These trail improvement organizations are everywhere and no matter where you live, you can get involved and maybe learn a little bit about other user groups. In my mind, trail use is a little bit of a microcosm of life in general. Interaction with people where courtesy wins the day. Shouldn’t that be the way we all behave as we move through life ? We all use the trails to get away from the stresses of daily life and to get some exercise in a great environment. The trails are for all of us. Thanks for reading.

A River Runs Through It.

My son Jack brought home his new golden retriever puppy “River” back to see us this past week. She is an active, friendly, but rambunctious little gal to say the least, and it was an unusual experience for me- a non- dog person. You see, I have always had this thing with dogs. I kid my friends and say dogs like me- I taste like chicken. I have been bitten more times than most people and I believe it is because they sense something about me. I can be at a party of 50 people and the dog of the house always comes up to me and sniffs me in a personal area. My wife laughs because she has had experience with dogs as a pet. I have not. My experiences have been less than positive.

Years ago, when I was a kid, I used to make my way home from the back neighborhood and try to sneak through the Forrest’s yard without their boxer, Buster, hearing me. It always failed because I heard the harried breath of a running dog behind me and I took off like a shot yelling for my mom to open the screen door to the kitchen. I dove into the kitchen and Buster always banged his head off the screen door. A harrowing experience for young Patrick -every day, every month.

Moving forward- riding road bikes through the country was always a challenge. From a huge St. Bernard that would come inquisitively into the road and knock me off my bike just for kicks, to the Doberman who would head me off at the pass going up a steep hill by the farm where he resided. Every ride it seemed he would go higher and higher to cut off the angle until one day, he was waiting for me and all I could do was to make a run for it back down the hill- sprinting like wild man. I had to find another route or risk carnage.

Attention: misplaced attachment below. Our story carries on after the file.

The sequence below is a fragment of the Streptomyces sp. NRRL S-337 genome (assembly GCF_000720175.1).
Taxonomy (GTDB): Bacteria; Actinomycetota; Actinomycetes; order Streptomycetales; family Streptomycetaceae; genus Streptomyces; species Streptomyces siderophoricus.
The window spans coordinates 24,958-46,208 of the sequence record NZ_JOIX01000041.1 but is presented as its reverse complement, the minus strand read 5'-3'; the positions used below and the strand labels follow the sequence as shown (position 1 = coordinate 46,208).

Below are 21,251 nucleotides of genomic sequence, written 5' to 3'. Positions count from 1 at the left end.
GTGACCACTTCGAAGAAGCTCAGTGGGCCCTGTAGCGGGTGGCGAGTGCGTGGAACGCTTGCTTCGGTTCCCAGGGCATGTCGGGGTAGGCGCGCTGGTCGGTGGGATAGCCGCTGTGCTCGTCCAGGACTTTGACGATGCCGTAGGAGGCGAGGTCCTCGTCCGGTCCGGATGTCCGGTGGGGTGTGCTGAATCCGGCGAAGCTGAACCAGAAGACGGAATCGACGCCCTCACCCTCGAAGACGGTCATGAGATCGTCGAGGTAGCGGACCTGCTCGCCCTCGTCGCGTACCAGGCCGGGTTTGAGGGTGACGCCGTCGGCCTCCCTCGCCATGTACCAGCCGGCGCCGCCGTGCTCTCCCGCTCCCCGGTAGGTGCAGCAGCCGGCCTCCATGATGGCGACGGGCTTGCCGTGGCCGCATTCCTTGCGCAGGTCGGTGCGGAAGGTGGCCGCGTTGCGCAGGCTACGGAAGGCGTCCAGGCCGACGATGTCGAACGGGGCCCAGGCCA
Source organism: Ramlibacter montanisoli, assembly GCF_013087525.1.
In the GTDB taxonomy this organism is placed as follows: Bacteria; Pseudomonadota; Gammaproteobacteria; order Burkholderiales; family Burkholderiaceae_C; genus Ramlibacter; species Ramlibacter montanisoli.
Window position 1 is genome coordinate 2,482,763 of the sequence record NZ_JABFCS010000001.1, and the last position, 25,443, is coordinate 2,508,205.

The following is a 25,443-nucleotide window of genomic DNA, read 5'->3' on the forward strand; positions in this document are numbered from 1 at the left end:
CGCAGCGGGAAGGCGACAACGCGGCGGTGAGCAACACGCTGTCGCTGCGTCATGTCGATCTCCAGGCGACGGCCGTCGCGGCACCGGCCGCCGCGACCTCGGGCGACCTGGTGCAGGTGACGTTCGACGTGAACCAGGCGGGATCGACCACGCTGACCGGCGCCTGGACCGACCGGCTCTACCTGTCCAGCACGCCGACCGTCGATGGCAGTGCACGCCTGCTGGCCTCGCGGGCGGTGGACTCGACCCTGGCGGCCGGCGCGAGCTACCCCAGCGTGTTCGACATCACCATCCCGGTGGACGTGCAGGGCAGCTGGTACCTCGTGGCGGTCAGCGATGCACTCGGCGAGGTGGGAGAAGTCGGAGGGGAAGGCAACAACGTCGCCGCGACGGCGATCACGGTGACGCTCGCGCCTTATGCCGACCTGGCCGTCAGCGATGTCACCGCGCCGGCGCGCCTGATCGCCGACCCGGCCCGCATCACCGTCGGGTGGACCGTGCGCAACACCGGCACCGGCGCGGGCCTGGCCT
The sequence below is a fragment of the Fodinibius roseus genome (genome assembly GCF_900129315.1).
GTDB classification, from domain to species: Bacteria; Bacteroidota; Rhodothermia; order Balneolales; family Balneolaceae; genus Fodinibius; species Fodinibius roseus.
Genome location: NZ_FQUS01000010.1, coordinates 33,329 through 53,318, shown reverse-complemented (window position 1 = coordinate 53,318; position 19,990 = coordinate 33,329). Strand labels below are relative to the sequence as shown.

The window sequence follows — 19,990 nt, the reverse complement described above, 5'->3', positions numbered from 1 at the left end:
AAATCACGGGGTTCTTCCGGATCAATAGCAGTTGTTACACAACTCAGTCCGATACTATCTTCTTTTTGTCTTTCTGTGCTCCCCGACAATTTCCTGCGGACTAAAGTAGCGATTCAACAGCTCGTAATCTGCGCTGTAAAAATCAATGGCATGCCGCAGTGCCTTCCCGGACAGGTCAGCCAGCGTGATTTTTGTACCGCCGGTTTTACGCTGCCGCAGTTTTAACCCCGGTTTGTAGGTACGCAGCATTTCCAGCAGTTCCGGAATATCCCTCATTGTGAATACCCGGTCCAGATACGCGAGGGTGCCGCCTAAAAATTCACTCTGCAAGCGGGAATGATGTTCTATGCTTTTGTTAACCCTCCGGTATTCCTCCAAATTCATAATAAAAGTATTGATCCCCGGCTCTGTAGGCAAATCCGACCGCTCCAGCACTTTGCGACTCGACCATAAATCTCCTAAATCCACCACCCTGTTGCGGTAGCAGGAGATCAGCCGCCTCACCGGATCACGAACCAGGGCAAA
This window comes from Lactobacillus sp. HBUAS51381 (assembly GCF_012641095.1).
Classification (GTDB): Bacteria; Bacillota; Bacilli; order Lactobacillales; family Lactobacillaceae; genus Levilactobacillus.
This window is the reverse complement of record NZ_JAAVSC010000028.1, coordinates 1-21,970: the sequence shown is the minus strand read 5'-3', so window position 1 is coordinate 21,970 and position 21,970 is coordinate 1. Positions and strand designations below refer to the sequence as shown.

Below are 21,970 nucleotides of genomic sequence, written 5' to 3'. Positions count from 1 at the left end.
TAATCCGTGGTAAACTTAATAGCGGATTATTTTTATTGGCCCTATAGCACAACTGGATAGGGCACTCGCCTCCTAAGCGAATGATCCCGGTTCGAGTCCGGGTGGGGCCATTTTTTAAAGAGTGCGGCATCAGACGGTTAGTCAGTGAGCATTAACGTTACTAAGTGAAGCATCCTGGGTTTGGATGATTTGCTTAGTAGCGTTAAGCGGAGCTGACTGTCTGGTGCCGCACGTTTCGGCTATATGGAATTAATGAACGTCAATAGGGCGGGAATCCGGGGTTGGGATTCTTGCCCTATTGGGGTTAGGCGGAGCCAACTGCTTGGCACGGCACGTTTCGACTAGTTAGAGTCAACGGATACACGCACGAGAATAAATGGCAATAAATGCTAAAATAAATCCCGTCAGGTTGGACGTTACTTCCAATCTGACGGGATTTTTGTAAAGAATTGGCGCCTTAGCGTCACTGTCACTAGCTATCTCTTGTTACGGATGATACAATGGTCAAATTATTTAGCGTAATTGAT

More recently I was bitten by a Rottweiler on a winter run on a golf course. The owner wrestled the dog to the ground and basically said nothing and moved on. I was in shock as he drew blood on my well clothed left arm. More recently, I came upon a friend in the woods on a mountain bike ride. I moved close to him and asked him to take a picture of all of us riding and his little dog of some kind firmly and decidedly locked on to my right ankle growling and cutting flesh. I looked at the owner who said, ” Oh Pat- he won’t hurt you. Where are you guys riding?” Say whaaaaaat???????

So when my son came with River who you see above as a puppy, I was not sure how it would go. Last week River had grown and is now about 5 months old. I was encouraged by my friends who said that golden retrievers were friendly and River is that. She is almost too friendly and she does indeed run through everything like the movie title. Having a puppy in the house is kind of like running after a toddler. They get into everything and my son is much more laid back in his response than Janet and me. Janet bought her a harness which she seems to like and walked her quite a bit while she was visiting. I was left outside with her a couple of times while Jack and Janet had to do some chore and I engaged in kind of a dog charades when trying to get her to do her business. My neighbors laughed when they saw me engaging in showing her how to lift her leg and uttering a “psssssssssssss” phrase to encourage her. River looked at me as if to say, ” what are you doing, human?” I was confounded and soon the rightful caregivers came to my rescue. Dog charades= a dismal failure.

I have always been amazed at some dogs though. Like Chuck Greenlee’s old dog who would go on mountain bike rides with us. I always said she was a good rider in that she ran up the hills ahead of us and stayed back on the descents knowing somehow that she could not keep up going downhill. Amazingly good partner on rides.

As the week went by and we had our experiences with the little girl River, believe it or not, I became a little attached to her. My friend Hutch in Vermont says ,” Pat- a dog is the best friend you will ever have.” I was amazed at the loyalty and the attachment to me even though River didn’t know me that well. Something attracted her to me and it was not the tasty smell of my leg. As they pulled out of the driveway to head back to Michigan, she looked at me quizzically like” Aren’t you coming?” No River, I am not coming and it was nice to spend time with you but still of the mindset that I am really not a dog person. But she had softened me a bit and River and Jack have taught me a few things about dogs that I never would have known. Thanks for reading and remember- dog charades don’t work.